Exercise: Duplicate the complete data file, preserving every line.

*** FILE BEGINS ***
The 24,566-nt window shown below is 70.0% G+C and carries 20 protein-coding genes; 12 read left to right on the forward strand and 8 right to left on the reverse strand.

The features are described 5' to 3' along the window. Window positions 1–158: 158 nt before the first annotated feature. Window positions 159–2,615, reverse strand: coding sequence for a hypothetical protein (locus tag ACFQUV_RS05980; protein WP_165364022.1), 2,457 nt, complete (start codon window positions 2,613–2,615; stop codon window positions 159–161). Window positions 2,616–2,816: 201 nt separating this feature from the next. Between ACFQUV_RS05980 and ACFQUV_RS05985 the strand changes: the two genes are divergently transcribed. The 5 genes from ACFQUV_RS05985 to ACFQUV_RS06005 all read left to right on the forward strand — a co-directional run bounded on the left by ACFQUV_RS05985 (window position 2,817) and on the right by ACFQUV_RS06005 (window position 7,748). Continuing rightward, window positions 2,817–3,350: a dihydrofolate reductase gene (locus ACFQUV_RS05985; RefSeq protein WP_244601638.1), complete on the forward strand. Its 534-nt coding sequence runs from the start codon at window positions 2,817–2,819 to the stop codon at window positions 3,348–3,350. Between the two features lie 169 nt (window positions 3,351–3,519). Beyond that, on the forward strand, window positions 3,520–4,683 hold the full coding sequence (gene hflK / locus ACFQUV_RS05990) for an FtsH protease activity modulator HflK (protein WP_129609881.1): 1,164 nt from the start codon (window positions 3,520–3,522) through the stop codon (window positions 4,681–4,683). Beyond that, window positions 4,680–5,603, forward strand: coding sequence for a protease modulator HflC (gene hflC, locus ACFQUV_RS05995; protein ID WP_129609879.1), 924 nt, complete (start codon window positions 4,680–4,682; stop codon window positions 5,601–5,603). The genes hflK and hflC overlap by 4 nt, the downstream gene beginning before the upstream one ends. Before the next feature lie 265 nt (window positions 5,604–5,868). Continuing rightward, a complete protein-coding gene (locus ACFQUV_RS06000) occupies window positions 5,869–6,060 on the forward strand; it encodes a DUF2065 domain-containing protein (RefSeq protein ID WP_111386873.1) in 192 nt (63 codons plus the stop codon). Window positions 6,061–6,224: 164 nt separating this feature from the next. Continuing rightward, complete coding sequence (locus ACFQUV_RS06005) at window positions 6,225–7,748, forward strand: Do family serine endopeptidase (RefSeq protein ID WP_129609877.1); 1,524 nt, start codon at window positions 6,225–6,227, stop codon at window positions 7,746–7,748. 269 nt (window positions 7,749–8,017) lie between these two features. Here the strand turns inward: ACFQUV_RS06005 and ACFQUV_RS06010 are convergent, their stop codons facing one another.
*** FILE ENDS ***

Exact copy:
The 24,566-nt window shown below is 70.0% G+C and carries 20 protein-coding genes; 12 read left to right on the forward strand and 8 right to left on the reverse strand.

The features are described 5' to 3' along the window. Window positions 1–158: 158 nt before the first annotated feature. Window positions 159–2,615, reverse strand: coding sequence for a hypothetical protein (locus tag ACFQUV_RS05980; protein WP_165364022.1), 2,457 nt, complete (start codon window positions 2,613–2,615; stop codon window positions 159–161). Window positions 2,616–2,816: 201 nt separating this feature from the next. Between ACFQUV_RS05980 and ACFQUV_RS05985 the strand changes: the two genes are divergently transcribed. The 5 genes from ACFQUV_RS05985 to ACFQUV_RS06005 all read left to right on the forward strand — a co-directional run bounded on the left by ACFQUV_RS05985 (window position 2,817) and on the right by ACFQUV_RS06005 (window position 7,748). Continuing rightward, window positions 2,817–3,350: a dihydrofolate reductase gene (locus ACFQUV_RS05985; RefSeq protein WP_244601638.1), complete on the forward strand. Its 534-nt coding sequence runs from the start codon at window positions 2,817–2,819 to the stop codon at window positions 3,348–3,350. Between the two features lie 169 nt (window positions 3,351–3,519). Beyond that, on the forward strand, window positions 3,520–4,683 hold the full coding sequence (gene hflK / locus ACFQUV_RS05990) for an FtsH protease activity modulator HflK (protein WP_129609881.1): 1,164 nt from the start codon (window positions 3,520–3,522) through the stop codon (window positions 4,681–4,683). Beyond that, window positions 4,680–5,603, forward strand: coding sequence for a protease modulator HflC (gene hflC, locus ACFQUV_RS05995; protein ID WP_129609879.1), 924 nt, complete (start codon window positions 4,680–4,682; stop codon window positions 5,601–5,603). The genes hflK and hflC overlap by 4 nt, the downstream gene beginning before the upstream one ends. Before the next feature lie 265 nt (window positions 5,604–5,868). Continuing rightward, a complete protein-coding gene (locus ACFQUV_RS06000) occupies window positions 5,869–6,060 on the forward strand; it encodes a DUF2065 domain-containing protein (RefSeq protein ID WP_111386873.1) in 192 nt (63 codons plus the stop codon). Window positions 6,061–6,224: 164 nt separating this feature from the next. Continuing rightward, complete coding sequence (locus ACFQUV_RS06005) at window positions 6,225–7,748, forward strand: Do family serine endopeptidase (RefSeq protein ID WP_129609877.1); 1,524 nt, start codon at window positions 6,225–6,227, stop codon at window positions 7,746–7,748. 269 nt (window positions 7,749–8,017) lie between these two features. Here the strand turns inward: ACFQUV_RS06005 and ACFQUV_RS06010 are convergent, their stop codons facing one another.